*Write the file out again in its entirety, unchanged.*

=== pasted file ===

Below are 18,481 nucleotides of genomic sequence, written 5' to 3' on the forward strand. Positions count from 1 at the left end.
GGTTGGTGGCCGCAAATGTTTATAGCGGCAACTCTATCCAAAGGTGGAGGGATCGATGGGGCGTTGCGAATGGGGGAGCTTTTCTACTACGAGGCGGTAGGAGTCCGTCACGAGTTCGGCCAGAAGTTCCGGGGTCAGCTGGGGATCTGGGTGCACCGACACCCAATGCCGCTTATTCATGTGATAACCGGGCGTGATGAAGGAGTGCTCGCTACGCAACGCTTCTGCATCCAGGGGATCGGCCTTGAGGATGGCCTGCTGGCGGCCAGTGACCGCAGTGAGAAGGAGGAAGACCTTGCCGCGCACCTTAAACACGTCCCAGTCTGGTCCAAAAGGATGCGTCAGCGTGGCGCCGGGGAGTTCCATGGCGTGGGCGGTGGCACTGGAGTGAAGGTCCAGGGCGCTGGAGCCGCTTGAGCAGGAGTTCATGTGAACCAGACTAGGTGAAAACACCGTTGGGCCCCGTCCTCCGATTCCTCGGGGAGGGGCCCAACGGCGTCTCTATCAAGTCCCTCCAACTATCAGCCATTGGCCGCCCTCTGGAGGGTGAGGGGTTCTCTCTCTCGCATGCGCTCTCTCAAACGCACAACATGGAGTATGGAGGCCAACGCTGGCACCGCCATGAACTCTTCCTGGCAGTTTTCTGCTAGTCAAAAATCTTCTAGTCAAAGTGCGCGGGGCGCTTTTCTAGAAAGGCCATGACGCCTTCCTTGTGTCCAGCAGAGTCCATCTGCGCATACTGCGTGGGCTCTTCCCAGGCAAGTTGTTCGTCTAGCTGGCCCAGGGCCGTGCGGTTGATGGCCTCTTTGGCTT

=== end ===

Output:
Below are 18,481 nucleotides of genomic sequence, written 5' to 3' on the forward strand. Positions count from 1 at the left end.
GGTTGGTGGCCGCAAATGTTTATAGCGGCAACTCTATCCAAAGGTGGAGGGATCGATGGGGCGTTGCGAATGGGGGAGCTTTTCTACTACGAGGCGGTAGGAGTCCGTCACGAGTTCGGCCAGAAGTTCCGGGGTCAGCTGGGGATCTGGGTGCACCGACACCCAATGCCGCTTATTCATGTGATAACCGGGCGTGATGAAGGAGTGCTCGCTACGCAACGCTTCTGCATCCAGGGGATCGGCCTTGAGGATGGCCTGCTGGCGGCCAGTGACCGCAGTGAGAAGGAGGAAGACCTTGCCGCGCACCTTAAACACGTCCCAGTCTGGTCCAAAAGGATGCGTCAGCGTGGCGCCGGGGAGTTCCATGGCGTGGGCGGTGGCACTGGAGTGAAGGTCCAGGGCGCTGGAGCCGCTTGAGCAGGAGTTCATGTGAACCAGACTAGGTGAAAACACCGTTGGGCCCCGTCCTCCGATTCCTCGGGGAGGGGCCCAACGGCGTCTCTATCAAGTCCCTCCAACTATCAGCCATTGGCCGCCCTCTGGAGGGTGAGGGGTTCTCTCTCTCGCATGCGCTCTCTCAAACGCACAACATGGAGTATGGAGGCCAACGCTGGCACCGCCATGAACTCTTCCTGGCAGTTTTCTGCTAGTCAAAAATCTTCTAGTCAAAGTGCGCGGGGCGCTTTTCTAGAAAGGCCATGACGCCTTCCTTGTGTCCAGCAGAGTCCATCTGCGCATACTGCGTGGGCTCTTCCCAGGCAAGTTGTTCGTCTAGCTGGCCCAGGGCCGTGCGGTTGATGGCCTCTTTGGCTT